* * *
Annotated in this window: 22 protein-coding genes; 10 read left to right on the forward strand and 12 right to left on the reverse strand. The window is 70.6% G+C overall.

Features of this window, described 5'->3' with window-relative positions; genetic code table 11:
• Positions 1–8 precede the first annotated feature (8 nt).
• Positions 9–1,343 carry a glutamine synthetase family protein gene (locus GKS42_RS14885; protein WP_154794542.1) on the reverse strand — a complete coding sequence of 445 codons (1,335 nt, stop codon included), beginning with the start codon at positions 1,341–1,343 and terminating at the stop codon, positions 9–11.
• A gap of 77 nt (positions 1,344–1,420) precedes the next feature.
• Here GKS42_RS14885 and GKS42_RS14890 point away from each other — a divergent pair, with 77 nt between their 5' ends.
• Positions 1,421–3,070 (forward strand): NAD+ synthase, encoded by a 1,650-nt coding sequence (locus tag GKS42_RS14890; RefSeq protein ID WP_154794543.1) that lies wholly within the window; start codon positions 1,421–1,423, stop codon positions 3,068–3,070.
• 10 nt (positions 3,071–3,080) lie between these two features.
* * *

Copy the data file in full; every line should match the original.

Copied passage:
Annotated in this window: 22 protein-coding genes; 10 read left to right on the forward strand and 12 right to left on the reverse strand. The window is 70.6% G+C overall.

Features of this window, described 5'->3' with window-relative positions; genetic code table 11:
• Positions 1–8 precede the first annotated feature (8 nt).
• Positions 9–1,343 carry a glutamine synthetase family protein gene (locus GKS42_RS14885; protein WP_154794542.1) on the reverse strand — a complete coding sequence of 445 codons (1,335 nt, stop codon included), beginning with the start codon at positions 1,341–1,343 and terminating at the stop codon, positions 9–11.
• A gap of 77 nt (positions 1,344–1,420) precedes the next feature.
• Here GKS42_RS14885 and GKS42_RS14890 point away from each other — a divergent pair, with 77 nt between their 5' ends.
• Positions 1,421–3,070 (forward strand): NAD+ synthase, encoded by a 1,650-nt coding sequence (locus tag GKS42_RS14890; RefSeq protein ID WP_154794543.1) that lies wholly within the window; start codon positions 1,421–1,423, stop codon positions 3,068–3,070.
• 10 nt (positions 3,071–3,080) lie between these two features.